This law “effectively halted all sales of oleo in the state in the 1890s,” Dave Kenney wrote in an article for the Minnesota Historical Society. The Minnesota Supreme Court upheld the state’s pink law, but the U.S. Supreme Court ruled in 1898 that these laws around the country were unconstitutional.

Federal justices wrote in their decision the policy “naturally excites a prejudice and strengthens a repugnance up to the point of an absolute refusal to purchase the product at any price.”

Indeed, margarine struggled to grow as the dairy industry successfully painted it as a chemical copycat that undercut America’s agrarian ideal. But the pink law repeal gave it a new opening.

‘A healthier alternative’

Dairy backers remained determined to keep the butter substitute from looking like butter. Industry interests often claimed margarine was being passed off as authentic butter in stores and restaurants.

While dairy-state legislators couldn’t require it be an artificial pink, the color of the spread remained a central strategy to squash sales. In 1902, a new nationwide oleomargarine law levied a 10-cent tax (more than $3.50 today) on every pound of yellow-colored margarine.

Many dairy states also added their own layers of legislation that effectively outlawed yellow margarine so it could not pose as real butter.

These efforts took several tries to pass judicial scrutiny in Minnesota. But in 1913, a law passed that stated oleomargarine must be 55 percent white.

To get around these laws, margarine makers started to add packets of yellow dye that could be massaged into their product to get that buttery-yellow color. And despite continued negative publicity from the dairy industry — and terms like “bogus butter” often used by sympathetic news outlets — margarine sales started climbing in the 1930s.

Morning Briefing Newsletter envelope icon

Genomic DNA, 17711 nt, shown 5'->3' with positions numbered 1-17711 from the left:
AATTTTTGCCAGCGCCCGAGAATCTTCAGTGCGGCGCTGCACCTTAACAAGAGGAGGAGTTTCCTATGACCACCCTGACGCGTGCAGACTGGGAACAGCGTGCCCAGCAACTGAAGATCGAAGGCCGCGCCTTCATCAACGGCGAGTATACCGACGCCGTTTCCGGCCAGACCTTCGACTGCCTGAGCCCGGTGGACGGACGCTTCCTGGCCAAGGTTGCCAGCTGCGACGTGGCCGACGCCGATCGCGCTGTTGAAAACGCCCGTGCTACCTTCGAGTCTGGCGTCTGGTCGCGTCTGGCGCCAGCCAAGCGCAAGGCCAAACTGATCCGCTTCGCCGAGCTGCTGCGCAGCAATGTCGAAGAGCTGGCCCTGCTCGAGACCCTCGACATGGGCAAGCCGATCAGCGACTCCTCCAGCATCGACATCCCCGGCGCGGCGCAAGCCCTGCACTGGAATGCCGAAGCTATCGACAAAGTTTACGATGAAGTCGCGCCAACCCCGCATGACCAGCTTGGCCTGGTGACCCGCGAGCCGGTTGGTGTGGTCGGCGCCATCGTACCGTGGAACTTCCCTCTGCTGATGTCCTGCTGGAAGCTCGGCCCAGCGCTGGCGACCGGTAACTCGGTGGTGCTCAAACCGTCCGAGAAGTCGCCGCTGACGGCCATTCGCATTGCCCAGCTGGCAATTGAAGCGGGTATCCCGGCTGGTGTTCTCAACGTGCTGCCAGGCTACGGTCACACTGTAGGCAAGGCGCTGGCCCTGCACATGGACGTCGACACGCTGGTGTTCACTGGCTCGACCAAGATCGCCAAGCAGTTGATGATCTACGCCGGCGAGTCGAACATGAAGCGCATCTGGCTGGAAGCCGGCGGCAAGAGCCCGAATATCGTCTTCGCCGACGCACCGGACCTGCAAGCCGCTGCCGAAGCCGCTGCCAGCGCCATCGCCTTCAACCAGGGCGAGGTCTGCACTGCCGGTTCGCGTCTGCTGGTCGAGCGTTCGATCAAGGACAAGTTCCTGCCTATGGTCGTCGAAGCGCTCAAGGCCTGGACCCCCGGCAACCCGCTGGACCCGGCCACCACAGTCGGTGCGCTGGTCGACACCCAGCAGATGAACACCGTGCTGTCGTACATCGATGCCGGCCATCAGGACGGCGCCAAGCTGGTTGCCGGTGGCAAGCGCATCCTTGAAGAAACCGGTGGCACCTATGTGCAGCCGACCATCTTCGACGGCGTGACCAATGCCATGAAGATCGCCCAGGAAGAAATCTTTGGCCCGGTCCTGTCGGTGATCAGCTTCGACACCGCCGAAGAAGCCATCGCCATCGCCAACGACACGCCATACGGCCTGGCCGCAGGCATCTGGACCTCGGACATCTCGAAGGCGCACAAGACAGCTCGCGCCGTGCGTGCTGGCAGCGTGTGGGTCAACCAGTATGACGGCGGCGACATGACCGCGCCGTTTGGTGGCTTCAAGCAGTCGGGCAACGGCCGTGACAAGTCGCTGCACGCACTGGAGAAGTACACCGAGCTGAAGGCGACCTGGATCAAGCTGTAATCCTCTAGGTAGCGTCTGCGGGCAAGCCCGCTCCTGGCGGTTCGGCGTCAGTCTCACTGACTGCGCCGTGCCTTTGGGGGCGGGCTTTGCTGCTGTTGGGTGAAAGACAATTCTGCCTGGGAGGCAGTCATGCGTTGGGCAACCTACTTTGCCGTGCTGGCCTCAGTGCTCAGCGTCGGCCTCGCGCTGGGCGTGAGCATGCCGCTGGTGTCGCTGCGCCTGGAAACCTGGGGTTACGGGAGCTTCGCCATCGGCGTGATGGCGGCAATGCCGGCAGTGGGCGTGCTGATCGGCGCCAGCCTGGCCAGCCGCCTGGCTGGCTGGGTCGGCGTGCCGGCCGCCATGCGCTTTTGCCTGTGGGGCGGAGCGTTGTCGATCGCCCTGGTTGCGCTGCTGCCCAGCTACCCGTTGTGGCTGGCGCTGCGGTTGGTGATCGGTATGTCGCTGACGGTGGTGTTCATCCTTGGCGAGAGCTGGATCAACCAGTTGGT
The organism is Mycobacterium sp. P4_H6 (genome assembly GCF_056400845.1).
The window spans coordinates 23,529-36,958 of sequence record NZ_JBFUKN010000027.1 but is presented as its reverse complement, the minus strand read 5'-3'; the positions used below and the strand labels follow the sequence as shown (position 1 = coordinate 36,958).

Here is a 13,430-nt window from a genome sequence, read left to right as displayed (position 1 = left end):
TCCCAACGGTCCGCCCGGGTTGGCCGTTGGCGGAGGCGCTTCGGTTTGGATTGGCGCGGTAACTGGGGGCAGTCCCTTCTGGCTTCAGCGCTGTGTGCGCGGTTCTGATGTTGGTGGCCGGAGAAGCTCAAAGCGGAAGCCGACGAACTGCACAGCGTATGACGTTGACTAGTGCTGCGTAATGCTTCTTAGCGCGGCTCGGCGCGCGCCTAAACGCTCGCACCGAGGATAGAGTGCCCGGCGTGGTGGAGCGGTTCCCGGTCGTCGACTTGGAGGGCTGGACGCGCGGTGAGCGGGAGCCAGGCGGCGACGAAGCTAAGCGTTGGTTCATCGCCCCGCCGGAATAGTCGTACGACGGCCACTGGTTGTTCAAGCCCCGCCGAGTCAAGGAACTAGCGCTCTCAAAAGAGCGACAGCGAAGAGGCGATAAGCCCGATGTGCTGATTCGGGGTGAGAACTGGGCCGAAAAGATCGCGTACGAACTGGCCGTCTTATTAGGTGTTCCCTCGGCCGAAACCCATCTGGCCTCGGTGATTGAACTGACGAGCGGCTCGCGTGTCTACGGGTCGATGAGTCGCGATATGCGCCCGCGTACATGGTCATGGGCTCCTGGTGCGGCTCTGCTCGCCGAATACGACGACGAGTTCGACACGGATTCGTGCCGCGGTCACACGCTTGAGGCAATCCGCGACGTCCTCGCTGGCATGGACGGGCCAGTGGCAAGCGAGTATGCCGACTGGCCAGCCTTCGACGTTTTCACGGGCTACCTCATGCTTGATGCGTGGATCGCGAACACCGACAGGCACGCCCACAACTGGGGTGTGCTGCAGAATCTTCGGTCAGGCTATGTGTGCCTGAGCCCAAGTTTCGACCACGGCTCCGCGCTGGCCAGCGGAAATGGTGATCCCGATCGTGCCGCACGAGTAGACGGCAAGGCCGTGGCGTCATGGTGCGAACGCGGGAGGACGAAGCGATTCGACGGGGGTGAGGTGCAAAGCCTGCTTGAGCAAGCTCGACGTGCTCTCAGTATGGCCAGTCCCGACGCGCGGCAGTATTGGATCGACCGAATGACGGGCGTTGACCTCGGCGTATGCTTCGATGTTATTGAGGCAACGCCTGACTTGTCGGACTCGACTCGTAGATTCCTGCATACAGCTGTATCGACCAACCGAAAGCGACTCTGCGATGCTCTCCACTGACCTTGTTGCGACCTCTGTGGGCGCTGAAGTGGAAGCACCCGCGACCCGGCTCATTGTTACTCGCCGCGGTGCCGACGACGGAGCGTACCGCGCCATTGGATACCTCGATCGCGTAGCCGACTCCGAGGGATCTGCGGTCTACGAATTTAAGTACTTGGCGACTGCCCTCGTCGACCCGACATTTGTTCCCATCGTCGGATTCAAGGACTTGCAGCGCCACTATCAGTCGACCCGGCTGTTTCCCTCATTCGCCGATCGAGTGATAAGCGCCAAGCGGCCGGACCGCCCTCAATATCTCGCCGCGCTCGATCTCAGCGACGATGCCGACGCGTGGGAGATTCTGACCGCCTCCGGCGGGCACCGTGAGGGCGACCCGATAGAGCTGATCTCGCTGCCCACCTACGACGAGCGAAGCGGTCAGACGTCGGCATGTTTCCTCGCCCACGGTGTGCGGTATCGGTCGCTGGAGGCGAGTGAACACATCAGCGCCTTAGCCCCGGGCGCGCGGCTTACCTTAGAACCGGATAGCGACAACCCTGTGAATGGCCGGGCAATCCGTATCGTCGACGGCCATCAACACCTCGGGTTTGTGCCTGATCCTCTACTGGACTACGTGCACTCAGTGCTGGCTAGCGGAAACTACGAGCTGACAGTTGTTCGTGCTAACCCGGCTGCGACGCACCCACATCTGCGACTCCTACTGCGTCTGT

Get a rundown of the latest local and regional news every Mon-Fri morning.

So in 1933, during the Great Depression, Minnesota legislators imposed a new 10-cent tax on margarine, which together with the federal tax brought margarine prices closer to what consumers were paying for butter at the time.

As the nation rationed food during World War II and the culture war over margarine softened by necessity, restrictive laws and taxes started to fall away. National margarine consumption overtook butter in the 1950s, U.S. Department of Agriculture data shows.

“At the time, margarine was touted as a healthier alternative to butter because it contained less saturated fat,” the USDA recounted.

The national 10-cent tax on yellow margarine was repealed in 1950.

Butter reclaims throne

Minnesota was one of the last states to repeal its margarine-color law — and it did so with support from the state Farm Bureau, whose soybean growers were by now providing oil for margarine.

“A lot of people now go to Iowa to buy colored oleo,” a Farm Bureau delegate told the Minneapolis Tribune in 1962. “And by keeping the ban, we just encourage this bootlegging.”

Minnesota lifted the ban on yellow margarine the next year. Wisconsin was the last state to repeal a margarine-color law in 1967.

Butter would eventually prevail over margarine once more, and this time it did not require protectionist policies.

Around 2005, the health hazards of trans fats — a byproduct of hydrogenated oils then commonly used to stabilize margarine — were widely publicized. A better understanding of dietary fat also took some stigma off butter after suffering from decades of low-fat diet trends.

As a result, butter consumption climbed above margarine for the first time since the Eisenhower administration, according to federal data.

Today, on a per-capita basis, butter consumption is a third what it was during the height of the oleomargarine wars in the early 20th Century.

A partial ban on trans fats has given margarine a renewed healthy shine. Margarine brands these days are unlikely to include animal fat, as the oleo makers of old long did. Country Crock even has a new angle for the modern revival of this culture war: “Plant Butter.”